Malware like BKDR_JAVAWAR.JG prove that web servers are viable targets by cybercriminals as they store crucial data and can easily be used to infect other systems once unwitting users visit those affected websites.

We recently spotted a Java Server page that performs backdoor routines and gains control over vulnerable server. Trend Micro detects this as BKDR_JAVAWAR.JG. This malware may arrive as either a file downloaded from certain malicious sites or as a file dropped by other malware.

For this attack to be successful, the targeted system must be a Java Servlet container (such as Apache Tomcat) or a Java-based HTTP server. Another possible attack scenario is when an attacker checks for websites powered by Apache Tomcat then attempts to access the Tomcat Web Application Manager.

Using a password cracking tool, cybercriminals are able to login and gain manager/administrative rights allowing the deployment of Web application archive (WAR) files packaged with the backdoor to the server. The backdoor will be automatically added in the accessible Java Server pages. To execute its routine, the attacker can access the Java Server page using the following:

Continued : http://blog.trendmicro.com/trendlabs-security-intelligence/backdoor-disguised-as-java-server-page-targets-web-hosting-servers/
Collapse -
The 5 Coolest Hacks Of 2012
by Carol~ Forum moderator / December 28, 2012 4:11 AM PST

Nothing was sacred -- the nation's airspace, home power meters, video conferences, and, in an ironic twist, popular cybercrime tools

It's common knowledge nowadays that pretty much any device with a network interface -- or a USB port -- is hackable. As soon as a new technology or gadget arrives, some inquisitive security researcher starts to hammer away at it in a race to find flaws in it before the bad guys do. This year was no exception.

There are hacks, and then there are cool hacks. For the sixth year in a row, Dark Reading has selected the most creative, unique, and memorable hacks of the year that captured our attention and, in some cases, scared the heck out of us.

They spoofed airplanes via weaknesses in a new FAA air traffic system, peered into the infrared port on a home smart meter, broke into a videoconference, and even turned the tables on the bad guys, poking holes in popular cybercrime tools and fooled and exposed fake antivirus scammers who unknowingly dialed the wrong number (a white hat hacker's).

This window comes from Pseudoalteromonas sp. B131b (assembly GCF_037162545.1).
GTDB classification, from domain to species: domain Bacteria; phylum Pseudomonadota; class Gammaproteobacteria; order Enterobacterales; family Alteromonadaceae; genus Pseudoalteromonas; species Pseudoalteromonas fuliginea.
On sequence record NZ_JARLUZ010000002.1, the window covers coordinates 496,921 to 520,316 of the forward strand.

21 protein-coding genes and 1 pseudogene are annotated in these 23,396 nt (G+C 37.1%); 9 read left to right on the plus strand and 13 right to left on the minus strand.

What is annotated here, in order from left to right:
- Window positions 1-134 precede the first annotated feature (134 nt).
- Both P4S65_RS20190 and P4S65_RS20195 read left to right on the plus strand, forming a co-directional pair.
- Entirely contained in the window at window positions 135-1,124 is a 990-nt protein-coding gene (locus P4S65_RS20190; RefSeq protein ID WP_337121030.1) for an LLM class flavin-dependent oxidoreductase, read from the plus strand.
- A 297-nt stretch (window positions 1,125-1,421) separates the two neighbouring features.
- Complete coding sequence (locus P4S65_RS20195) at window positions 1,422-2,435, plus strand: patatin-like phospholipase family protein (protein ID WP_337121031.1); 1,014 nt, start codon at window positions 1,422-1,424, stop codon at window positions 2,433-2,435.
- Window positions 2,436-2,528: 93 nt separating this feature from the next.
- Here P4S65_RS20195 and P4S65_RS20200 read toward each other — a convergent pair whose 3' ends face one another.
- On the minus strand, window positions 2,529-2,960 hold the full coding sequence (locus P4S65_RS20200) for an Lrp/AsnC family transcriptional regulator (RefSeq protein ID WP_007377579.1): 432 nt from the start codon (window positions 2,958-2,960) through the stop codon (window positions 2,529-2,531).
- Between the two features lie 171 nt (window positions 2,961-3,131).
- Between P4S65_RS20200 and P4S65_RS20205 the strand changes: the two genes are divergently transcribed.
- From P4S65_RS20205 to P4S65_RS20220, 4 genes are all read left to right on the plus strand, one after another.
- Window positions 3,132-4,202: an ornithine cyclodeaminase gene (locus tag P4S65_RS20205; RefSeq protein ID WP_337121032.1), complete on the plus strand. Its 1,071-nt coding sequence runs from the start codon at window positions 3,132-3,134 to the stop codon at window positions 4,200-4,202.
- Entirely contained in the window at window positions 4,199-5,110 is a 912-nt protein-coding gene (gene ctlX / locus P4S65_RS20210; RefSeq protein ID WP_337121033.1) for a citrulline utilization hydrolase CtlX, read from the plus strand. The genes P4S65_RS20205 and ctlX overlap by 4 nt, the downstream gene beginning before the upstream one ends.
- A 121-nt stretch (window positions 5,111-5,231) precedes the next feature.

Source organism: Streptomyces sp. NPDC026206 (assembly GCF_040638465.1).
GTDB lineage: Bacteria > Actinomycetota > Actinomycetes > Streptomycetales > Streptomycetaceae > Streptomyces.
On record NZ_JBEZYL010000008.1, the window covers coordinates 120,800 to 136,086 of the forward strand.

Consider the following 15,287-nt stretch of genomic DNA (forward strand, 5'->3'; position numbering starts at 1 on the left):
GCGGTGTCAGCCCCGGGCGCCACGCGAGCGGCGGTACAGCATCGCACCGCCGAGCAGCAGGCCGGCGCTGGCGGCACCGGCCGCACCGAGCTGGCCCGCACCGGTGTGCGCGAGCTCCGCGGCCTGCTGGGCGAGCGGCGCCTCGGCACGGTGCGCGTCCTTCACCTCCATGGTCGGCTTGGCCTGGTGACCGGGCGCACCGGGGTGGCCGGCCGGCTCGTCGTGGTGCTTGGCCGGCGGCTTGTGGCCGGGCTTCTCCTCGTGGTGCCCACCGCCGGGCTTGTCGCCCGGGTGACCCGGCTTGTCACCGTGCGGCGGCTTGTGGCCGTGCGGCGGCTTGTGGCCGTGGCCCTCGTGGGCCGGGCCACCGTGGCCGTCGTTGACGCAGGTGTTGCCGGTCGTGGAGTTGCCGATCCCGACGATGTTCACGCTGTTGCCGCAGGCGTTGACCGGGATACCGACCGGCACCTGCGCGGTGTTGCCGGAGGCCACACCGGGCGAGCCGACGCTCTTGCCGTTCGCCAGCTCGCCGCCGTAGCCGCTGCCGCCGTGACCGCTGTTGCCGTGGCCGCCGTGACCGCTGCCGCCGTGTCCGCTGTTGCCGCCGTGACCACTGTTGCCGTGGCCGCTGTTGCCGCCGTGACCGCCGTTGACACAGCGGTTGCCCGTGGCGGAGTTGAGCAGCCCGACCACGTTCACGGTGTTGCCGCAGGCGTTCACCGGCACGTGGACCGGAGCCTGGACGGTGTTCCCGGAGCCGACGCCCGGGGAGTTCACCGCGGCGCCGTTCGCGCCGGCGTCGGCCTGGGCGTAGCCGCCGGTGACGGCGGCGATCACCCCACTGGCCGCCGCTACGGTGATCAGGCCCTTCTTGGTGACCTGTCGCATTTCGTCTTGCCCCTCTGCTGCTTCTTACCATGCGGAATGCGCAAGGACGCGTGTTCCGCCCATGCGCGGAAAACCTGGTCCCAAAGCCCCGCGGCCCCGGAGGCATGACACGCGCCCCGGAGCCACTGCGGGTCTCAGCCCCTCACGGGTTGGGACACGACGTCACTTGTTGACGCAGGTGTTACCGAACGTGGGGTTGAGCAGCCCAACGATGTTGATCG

So kick back with a cup of holiday cheer and join us for a nostalgic look back at some of the most extreme hacks of 2012.

Continued : http://www.darkreading.com/advanced-threats/167901091/security/attacks-breaches/240145249/the-5-coolest-hacks-of-2012.html

Collapse -
Drones, phones and other 2012 privacy threats
by Carol~ Forum moderator / December 28, 2012 4:11 AM PST

New law enforcement and marketing tools and technologies keep privacy advocates on their toes

Verizon's attempt -- unsuccessful so far -- to secure a patent for a so-called 'snooping technology,' which in this case would let television advertisers target individual viewers based on what they're doing or saying in front of their sets, capped another challenging year for privacy advocates.

Verizon's snooping technology and TV ads

The Verizon technology, which includes a sensor/camera housed in a set-top box, would determine the activities of individual viewers -- eating, playing, cuddling, laughing, singing, fighting or gesturing -- and then trigger personal advertisements based on the activities.

Overall, the technology would serve targeted ads based on what the user is doing, who the user is, his or her surroundings, and any other suitable personal information, according to Verizon.

The U.S. Patent Office delivered a non-final" rejection of Verizon's application in November.

But analysts say that because engineers are already working on such technology, it's a cinch that some kind of similar technology will be included in TV set-top boxes in the not too distant future.

Continued : http://www.networkworld.com/news/2012/122812-drones-phones-and-other-2012-265403.html

Popular Forums
Computer Help 49,613 discussions
Computer Newbies 10,349 discussions
Laptops 19,436 discussions
Security 30,426 discussions
TVs & Home Theaters 20,308 discussions
Windows 10 360 discussions
Phones 15,802 discussions
Windows 7 7,351 discussions
Networking & Wireless 14,641 discussions


Free trip to the Grand Prix

Don't miss your chance to win a trip to the Formula 1 Grand Prix in Monaco for you and a plus-one.